iOS 11 and macOS High Sierra introduced support for these new, industry-standard media formats:
- HEIF (High Efficiency Image File Format) for photos
- HEVC (High Efficiency Video Coding), also known as H.265, for videos
HEIF and HEVC offer better compression than JPEG and H.264, so they use less storage space on your devices and iCloud Photos, while preserving the same visual quality.
Capturing this media
When using iOS 11 or later, the following devices can capture media in HEIF or HEVC format. Other devices can view, edit, or duplicate this media with limitations, if using iOS 11 or later or macOS High Sierra or later.
- iPhone 7 or iPhone 7 Plus or later
- iPad (6th generation) or later
- iPad Air (3rd generation) or later
- iPad mini (5th generation)
- iPad Pro (10.5 inch), iPad Pro (11 inch), and iPad Pro 12.9-inch (2nd generation) or later
Learn how to identify your iPhone model or iPad model.
Though capturing in HEIF and HEVC format is recommended, you can set these devices to capture media using the older formats, which are more broadly compatible with other devices and operating systems:
- Go to Settings > Camera.
- Tap Formats.
- Tap Most Compatible. This setting is available only on devices that can capture media in HEIF or HEVC format, and only when using iOS 11 or later.
- All new photos and videos will now use JPEG or H.264 format. To return to using the space-saving HEIF and HEVC formats, choose High Efficiency.
Working with this media
Support for HEIF and HEVC is built into iOS 11 and later and macOS High Sierra and later, letting you view, edit, or duplicate this media in a variety of apps, including Photos, iMovie, and QuickTime Player.
On some older devices, support for HEVC is affected by the resolution and frame rate (fps) of the video. Resolutions of 1080p or lower and frame rates of 60 fps or lower are more broadly compatible with older devices. To reduce the resolution and frame rate that your capture device uses for recording video, go to Settings > Camera > Record Video, as well as Settings > Camera > Record Slo-mo.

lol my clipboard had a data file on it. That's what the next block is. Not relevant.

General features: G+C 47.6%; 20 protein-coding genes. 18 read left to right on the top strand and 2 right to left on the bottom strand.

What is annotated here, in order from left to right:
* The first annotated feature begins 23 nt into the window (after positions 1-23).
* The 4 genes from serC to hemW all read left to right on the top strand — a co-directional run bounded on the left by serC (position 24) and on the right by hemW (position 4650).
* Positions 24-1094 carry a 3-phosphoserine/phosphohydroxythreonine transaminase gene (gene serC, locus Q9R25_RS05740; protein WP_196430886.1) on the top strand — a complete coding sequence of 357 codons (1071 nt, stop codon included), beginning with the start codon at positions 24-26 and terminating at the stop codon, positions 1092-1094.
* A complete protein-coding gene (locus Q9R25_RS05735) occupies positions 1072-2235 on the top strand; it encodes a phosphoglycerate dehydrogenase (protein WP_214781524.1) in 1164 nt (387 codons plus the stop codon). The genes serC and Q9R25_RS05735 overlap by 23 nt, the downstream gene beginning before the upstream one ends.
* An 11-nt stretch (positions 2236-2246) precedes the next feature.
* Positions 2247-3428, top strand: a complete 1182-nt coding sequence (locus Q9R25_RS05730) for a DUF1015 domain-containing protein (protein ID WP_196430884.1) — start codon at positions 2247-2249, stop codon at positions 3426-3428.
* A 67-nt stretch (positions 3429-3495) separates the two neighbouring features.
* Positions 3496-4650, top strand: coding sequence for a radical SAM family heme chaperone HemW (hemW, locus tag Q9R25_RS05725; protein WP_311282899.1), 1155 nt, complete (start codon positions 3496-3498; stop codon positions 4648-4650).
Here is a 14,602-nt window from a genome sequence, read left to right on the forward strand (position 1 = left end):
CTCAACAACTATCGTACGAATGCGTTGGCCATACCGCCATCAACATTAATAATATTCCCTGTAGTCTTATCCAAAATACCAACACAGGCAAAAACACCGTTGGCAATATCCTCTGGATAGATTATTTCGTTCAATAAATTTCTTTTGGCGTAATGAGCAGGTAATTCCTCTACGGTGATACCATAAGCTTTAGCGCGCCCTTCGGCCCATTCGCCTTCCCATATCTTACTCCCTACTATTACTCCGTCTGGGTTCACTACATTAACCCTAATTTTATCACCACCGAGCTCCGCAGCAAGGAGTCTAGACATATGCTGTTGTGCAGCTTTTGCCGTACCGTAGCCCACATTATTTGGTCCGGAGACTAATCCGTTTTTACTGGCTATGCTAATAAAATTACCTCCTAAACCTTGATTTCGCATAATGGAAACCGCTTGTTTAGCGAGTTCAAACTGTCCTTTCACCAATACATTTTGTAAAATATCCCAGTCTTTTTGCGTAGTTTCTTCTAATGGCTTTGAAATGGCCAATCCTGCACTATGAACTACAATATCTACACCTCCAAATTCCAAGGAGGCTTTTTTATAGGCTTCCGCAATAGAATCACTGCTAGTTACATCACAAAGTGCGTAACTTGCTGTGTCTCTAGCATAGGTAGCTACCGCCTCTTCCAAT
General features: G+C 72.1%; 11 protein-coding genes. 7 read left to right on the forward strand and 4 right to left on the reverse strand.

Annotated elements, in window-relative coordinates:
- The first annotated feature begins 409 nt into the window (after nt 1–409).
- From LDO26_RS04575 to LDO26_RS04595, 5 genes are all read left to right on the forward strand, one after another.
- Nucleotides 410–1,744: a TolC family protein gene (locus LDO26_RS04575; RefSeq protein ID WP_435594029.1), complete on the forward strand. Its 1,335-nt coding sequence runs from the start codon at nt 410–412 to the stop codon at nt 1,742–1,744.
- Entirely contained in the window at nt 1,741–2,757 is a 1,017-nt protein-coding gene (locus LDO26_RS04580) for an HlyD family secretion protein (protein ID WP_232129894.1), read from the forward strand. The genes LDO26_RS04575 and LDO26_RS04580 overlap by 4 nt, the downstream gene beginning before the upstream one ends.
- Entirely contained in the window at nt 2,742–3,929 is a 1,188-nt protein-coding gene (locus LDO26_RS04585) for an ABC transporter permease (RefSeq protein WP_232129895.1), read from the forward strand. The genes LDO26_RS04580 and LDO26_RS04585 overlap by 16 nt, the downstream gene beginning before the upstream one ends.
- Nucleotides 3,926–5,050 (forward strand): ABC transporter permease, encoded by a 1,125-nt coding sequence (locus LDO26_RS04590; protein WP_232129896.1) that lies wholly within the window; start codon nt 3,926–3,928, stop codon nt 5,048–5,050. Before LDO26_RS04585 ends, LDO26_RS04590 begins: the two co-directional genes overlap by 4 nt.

If you're using iCloud Photos with iOS 10 or macOS Sierra, you might see a warning icon in the upper-right corner of the photo or video, or you might see an alert message. To fully view, edit, or duplicate HEIF and HEVC media on your device, upgrade to iOS 11 or later or macOS High Sierra or later.
Sharing and converting this media
If sharing this media via iCloud Photos, the media is preserved in its original format, resolution, and frame rate. If your device can't fully view, edit, or duplicate HEIF or HEVC media in iCloud Photos, or displays it at a lower resolution, upgrade to iOS 11 or later or macOS High Sierra or later.
If sharing this media using other methods, such as AirDrop, Messages, or email, the media might might automatically be shared in a more compatible format, such as JPEG or H.264, depending on whether the receiving device supports the newer media format.
To convert HEIF and HEVC media manually, export it to a different format from an Apple or third-party app. For example:
- If you open an HEIF image in Photos or Preview on your Mac, you can choose File > Export, then choose a format such as JPEG or PNG before saving.
- If you open an HEVC video in QuickTime Player on your Mac, you can choose File > Export As, then save to H.264 by making sure the HEVC checkbox isn’t selected.
Importing this media via USB
When you import HEIF or HEVC media from an attached iOS device to Photos, Image Capture, or a PC, the media might be converted to JPEG or H.264.
You can change this import behavior in iOS 11 or later. Go to Settings > Photos. In the TRANSFER TO MAC OR PC section, tap Keep Originals to prevent the media from being converted to JPEG or H.264 when importing.